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37 pages 1 hour read

Edgar Allan Poe

The Tell-Tale Heart

Fiction | Short Story | Adult | Published in 1843

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Literary Devices

Repetition

Repetition is the frequent use of certain words and phrases in literary works. This allows the author to subtly suggest certain interpretations, emphasize key ideas, or create a specific atmosphere.

The narrator often repeats certain words and uses the same sentence structure two or three times in a row, recreating the sensation of obsessive thoughts experienced by someone who is mentally imbalanced. For example, in the first paragraph, the narrator repeatedly uses “mad,” “nervous,” “heard.” These words foreshadow what happens in the rest of the story and highlight the ideas the narrator is focused on. Additionally, the narration repeats the same short syntax, as in the case of “not destroyed them” and “not dulled them.” These parallel structures create a sense of abruptness and obsessiveness.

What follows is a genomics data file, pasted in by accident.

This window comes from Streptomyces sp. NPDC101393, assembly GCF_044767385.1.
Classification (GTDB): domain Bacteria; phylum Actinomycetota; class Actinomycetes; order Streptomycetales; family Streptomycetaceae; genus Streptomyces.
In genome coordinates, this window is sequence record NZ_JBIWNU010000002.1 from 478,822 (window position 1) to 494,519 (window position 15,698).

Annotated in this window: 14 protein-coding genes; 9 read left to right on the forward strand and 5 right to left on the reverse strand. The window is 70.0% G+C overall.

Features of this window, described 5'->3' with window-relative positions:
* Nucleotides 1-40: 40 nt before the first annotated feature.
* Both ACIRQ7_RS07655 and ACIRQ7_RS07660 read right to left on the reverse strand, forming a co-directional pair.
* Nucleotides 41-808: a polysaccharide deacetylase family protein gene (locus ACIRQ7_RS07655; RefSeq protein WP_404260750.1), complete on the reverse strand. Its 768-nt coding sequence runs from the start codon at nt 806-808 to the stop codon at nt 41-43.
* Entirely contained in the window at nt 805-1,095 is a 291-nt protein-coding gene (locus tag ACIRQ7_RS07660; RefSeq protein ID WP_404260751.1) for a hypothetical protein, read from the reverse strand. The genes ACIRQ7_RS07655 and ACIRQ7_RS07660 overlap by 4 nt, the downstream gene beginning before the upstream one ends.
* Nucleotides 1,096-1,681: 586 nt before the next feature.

Juxtaposition

Juxtaposition is a device that brings together concepts that are habitually understood to be opposites, such as love and hate. The story creates frequent juxtapositions by combining the words “madness,” “wise,” and “healthy” (Paragraphs 1, 3). Use of juxtaposition is particularly apt in this story as it helps express the inherent incompatibility of the criminal’s actions and thoughts as well as the coexistence of contradictory impulses.

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